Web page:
Just outside the door of our hearts sits people who long and need and deserve to be on the other side of that door. The irony, the sad bit, is that we think we have allowed them in.
I’ve seen it in public, that person who tries to fade into the background and not be noticed. If someone were to bother to take a closer look, they would see the fear and the hunger in their eyes. I looked and what I saw at the library was a girl trying hard to be good and trying not to get in the way. Watching her pace back and forth to the door to look for a ride revealed her anxiety, her helplessness. Thirty minutes passed. As less threatening as possible, I asked the girl if she needed something to eat or drink while she waited. She vigorously shook her head with a negative response; embarrassment stole over her at being caught in her predicament, at being noticed. After an hour of watching her, I approached a member of staff and relayed my observations. When staff gave her a bottle of soda and a pack of crackers, she scurried out to eat in a van–in 90 degree Fahrenheit weather–with the windows rolled up. Tag teaming with the staff member revealed that the girl was just 11 years old as we got her to return to the air-conditioned comfort of the building. The mother left her there while the mother went for an appointment at the local clinic.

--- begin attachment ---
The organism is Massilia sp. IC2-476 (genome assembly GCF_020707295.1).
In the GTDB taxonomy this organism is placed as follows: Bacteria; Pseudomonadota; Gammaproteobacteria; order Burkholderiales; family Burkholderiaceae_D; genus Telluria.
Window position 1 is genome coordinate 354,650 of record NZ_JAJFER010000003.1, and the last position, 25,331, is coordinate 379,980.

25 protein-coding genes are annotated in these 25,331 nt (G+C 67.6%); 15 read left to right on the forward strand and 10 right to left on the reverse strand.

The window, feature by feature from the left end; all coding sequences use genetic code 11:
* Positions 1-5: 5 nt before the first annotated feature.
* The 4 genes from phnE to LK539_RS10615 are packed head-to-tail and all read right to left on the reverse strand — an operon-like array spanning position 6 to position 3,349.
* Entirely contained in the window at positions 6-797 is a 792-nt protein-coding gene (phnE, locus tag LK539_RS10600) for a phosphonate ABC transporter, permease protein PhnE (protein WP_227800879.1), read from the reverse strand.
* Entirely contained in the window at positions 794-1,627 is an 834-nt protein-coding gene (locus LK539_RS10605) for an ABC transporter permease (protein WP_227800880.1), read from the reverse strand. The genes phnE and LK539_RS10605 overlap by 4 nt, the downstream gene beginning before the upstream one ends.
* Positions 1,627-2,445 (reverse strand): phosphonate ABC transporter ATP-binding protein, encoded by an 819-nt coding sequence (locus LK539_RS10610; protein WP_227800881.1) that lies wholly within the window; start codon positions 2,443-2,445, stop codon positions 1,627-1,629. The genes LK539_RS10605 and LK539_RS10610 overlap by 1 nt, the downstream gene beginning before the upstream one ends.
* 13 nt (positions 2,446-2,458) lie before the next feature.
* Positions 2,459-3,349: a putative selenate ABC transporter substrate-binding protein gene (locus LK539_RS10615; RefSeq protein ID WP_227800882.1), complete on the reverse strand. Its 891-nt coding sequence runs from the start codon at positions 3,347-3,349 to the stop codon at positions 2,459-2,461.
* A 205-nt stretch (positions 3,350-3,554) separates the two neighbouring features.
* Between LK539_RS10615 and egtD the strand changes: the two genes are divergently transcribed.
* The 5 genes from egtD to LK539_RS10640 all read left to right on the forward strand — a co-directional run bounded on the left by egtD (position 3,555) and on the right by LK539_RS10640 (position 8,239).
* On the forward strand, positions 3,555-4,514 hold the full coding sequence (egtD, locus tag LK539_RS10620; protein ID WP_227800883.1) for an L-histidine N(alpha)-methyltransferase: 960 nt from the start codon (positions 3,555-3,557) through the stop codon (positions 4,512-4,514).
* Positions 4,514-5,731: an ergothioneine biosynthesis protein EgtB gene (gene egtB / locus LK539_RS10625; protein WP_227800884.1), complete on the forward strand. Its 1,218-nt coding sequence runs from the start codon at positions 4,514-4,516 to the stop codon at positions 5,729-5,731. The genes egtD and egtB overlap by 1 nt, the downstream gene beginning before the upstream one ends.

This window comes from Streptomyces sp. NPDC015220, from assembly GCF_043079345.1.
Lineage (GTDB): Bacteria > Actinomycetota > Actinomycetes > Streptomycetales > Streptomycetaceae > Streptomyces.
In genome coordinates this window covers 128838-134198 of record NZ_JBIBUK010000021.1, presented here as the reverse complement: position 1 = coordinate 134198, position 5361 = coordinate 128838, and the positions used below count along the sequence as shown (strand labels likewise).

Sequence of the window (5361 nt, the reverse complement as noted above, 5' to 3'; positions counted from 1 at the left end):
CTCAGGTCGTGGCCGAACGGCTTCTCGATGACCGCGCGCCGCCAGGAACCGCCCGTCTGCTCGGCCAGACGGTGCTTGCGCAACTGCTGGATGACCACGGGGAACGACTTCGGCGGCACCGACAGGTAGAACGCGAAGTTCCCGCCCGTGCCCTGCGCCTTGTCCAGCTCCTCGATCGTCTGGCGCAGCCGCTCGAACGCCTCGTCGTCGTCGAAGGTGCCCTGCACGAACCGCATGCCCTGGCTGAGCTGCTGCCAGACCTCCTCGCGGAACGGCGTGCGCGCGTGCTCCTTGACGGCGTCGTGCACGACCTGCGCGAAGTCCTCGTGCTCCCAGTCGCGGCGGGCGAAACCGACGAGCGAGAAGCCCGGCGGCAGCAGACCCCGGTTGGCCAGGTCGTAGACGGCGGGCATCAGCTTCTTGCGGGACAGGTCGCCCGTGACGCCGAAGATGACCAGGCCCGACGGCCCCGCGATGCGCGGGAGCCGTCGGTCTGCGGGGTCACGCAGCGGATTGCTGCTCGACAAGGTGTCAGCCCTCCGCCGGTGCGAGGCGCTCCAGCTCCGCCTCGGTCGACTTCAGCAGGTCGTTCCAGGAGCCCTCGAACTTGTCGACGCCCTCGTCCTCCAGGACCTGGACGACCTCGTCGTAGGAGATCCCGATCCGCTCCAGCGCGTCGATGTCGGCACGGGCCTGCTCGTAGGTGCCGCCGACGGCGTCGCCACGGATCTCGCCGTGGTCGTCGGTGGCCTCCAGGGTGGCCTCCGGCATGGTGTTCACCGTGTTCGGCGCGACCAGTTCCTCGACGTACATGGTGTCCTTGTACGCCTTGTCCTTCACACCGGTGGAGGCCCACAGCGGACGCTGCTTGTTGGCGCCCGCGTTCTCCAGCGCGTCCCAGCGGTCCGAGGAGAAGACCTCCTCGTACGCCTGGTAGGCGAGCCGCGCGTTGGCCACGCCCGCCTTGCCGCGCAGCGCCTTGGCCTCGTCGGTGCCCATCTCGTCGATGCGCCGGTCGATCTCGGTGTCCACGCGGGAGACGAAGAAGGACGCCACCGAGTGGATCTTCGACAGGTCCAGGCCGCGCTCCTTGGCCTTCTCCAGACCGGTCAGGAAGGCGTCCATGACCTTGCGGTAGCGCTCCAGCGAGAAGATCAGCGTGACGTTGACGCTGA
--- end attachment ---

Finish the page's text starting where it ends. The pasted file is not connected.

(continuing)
I’ve seen it in churches, that person who sits dejectedly with hanging head and trembling shoulders. If someone were to bother to look closer, they would see the lack of hope and the loss of direction that often comes when life has simply been hell on earth. I looked and saw anger but deeper than the anger is the pain. I heard their story of trying and trying again to get up and walk after being run over by life. The broken bones and the failing limbs are simple obstacles to health and happiness, the two rights that every American claims. An arm around the shoulders may comfort those shoulders. A listening ear and words of wisdom just may help the person be understood and to understand the path of destruction chosen.
I’ve seen it in homes, that person who rigidly and doggedly faces every life event alone and secluded, though there be various and sundry family members within easy reach. If someone were to bother to look closer, they would see betrayal and perceived failure holding their spine upright and their head held high. I looked and saw a reason to hold my breath as the tears rolled silently down my face.
Just outside the door, there is someone waiting to be loved. Won’t you open the door and let them in?